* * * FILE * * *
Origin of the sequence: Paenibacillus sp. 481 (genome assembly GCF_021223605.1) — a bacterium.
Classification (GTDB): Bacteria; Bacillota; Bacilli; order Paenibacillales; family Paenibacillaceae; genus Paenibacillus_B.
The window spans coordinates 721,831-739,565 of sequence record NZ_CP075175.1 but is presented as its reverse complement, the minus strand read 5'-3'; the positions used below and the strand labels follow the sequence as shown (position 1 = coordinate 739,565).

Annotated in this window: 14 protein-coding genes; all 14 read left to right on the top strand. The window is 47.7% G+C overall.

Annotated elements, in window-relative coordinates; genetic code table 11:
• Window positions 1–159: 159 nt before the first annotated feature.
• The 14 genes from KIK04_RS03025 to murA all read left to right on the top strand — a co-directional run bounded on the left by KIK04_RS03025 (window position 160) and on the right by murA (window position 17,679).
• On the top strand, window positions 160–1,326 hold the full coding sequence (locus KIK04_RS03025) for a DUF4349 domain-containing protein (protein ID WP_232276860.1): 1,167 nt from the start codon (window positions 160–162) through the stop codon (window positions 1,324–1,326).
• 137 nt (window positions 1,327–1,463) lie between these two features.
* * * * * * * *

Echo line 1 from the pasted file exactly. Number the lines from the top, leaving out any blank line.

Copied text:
Origin of the sequence: Paenibacillus sp. 481 (genome assembly GCF_021223605.1) — a bacterium.